Local News

Albany pols supporting news ‘sustainability act’


A group determined to save local news in New York rallied in Albany in an effort to bring more lawmakers to their cause.

The Empire State Local News Coalition — a statewide advocacy group of more than 150 local news outlets — joined elected officials at the state capital last week to support the Local Journalism Sustainability Act.

The bill is intended to provide tax credits to local news outlets that employ journalists in their communities. One of its sponsors — Westside-Manhattan state Sen. Brad Hoylman-Sigal — was joined at the rally by Valley Stream Assemblymember Michaelle Solages, Brentwood state Sen. Monica Martinez, and Queens Assemblymember David Weprin.

“This is a full-blown crisis,” Hoylman-Sigal said. “We live in a deliberative democracy. That means our voters need to be informed to make wise choices. How are they informed? Largely through local news.”

The senate included the Local Journalism Sustainability Act in its One House budget resolution, which organizers describe as a major sign of the bill’s growing support in the legislature.

Both the senate and the Assembly release preliminary One House budgets in response to the governor’s own preliminary budget, which was released earlier this year. The state’s final budget, due April 1, will be voted on soon. Saratoga Springs Assemblymember Carrie Woerner sponsored the bill in that chamber.

“It is time that New York state steps up and supports one of the most important industries — not just to our economic well-being, but to our democracy,” Hoylman-Sigal said.

The rally was intended to signal growing pressure on lawmakers to offer benefits to the local news industry, which has experienced a significant downturn over the past two decades.

Hundreds of newspapers in New York State have closed since 2004, resulting in the loss of not only thousands of jobs, but also thousands of stories that helped keep communities informed. In fact, there are a growing number of communities with little to no access to local newspaper coverage, according to coalition officials.

Capped at $20 million statewide, the Local Journalism Sustainability Act is a bill with bipartisan support that provides payroll tax credits for the employment of local news journalists.

News organizations would receive a 50 percent refundable tax credit against the first $50,000 of each newsroom employee’s salary, up to $200,000 per outlet.

The benefit would be limited to print and online newspapers and broadcasters, with 100 employees or less, that cover local community news. This, supporters say, ensures that only truly local news outlets will qualify for this assistance.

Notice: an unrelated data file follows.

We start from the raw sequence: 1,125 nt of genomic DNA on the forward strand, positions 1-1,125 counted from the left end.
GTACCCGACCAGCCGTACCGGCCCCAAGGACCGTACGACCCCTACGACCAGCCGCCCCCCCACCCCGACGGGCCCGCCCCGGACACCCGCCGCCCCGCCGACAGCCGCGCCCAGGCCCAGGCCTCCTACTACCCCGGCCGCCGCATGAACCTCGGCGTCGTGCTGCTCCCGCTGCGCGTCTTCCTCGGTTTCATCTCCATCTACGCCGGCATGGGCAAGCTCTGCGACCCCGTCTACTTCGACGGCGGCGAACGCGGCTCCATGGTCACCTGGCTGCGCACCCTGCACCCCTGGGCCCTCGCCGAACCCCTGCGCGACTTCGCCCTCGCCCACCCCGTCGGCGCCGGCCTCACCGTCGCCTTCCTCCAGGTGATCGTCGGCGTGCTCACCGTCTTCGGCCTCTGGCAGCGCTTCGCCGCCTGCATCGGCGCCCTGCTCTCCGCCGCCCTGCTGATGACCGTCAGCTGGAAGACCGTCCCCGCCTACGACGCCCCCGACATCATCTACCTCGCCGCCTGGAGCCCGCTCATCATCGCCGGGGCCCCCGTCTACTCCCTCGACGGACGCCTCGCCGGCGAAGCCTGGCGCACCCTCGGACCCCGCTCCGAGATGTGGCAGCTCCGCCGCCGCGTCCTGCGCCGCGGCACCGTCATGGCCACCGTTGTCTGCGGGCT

“Someone once said that ‘newspapers are the textbooks of democracy, and the lifeblood of freedom,’ and that’s a responsibility newsrooms like ours take very seriously,” said Michael Hinman, executive editor of Herald Community Newspapers, which employs more than 30 journalists across 24 newspapers on Long Island and in New York City.

“Communities depend on their local newspaper. Time and time again, it’s been proven that the best communities in America are communities with a strong, local newspaper. And if we don’t do something now, those great communities will be lost to history.”

But in order for this bill to move forward, it needs to be supported not just by the senate, but also by the Assembly and by Gov. Kathy Hochul, so that it is included in the final state budget.

“The fight to save local news is a fight to save our democracy,” said Zachary Richner, founder of the Empire State Local News Coalition and director of Richner Communications, parent company of Herald Community Media and The Jewish Star. “Hometown newspapers deliver the hyperlocal updates and investigations necessary to sustain a community’s civic and financial well-being. As local news declines, critical stories are lost, and communities become more polarized.”

Solages says she’ll continue to push for the bill’s inclusion in the final state budget with her colleagues in the Assembly.

“We’re continuing our work on Long Island making sure the local story — the story that matters to individual New Yorkers — are heard,” Solages said. “But we really need to make sure we are investing into our community, investing into local journalism, and combatting this growing social media that is spreading misinformation.”

“Our local papers are here. They are objective. They provide information. And we need to preserve that,” she said.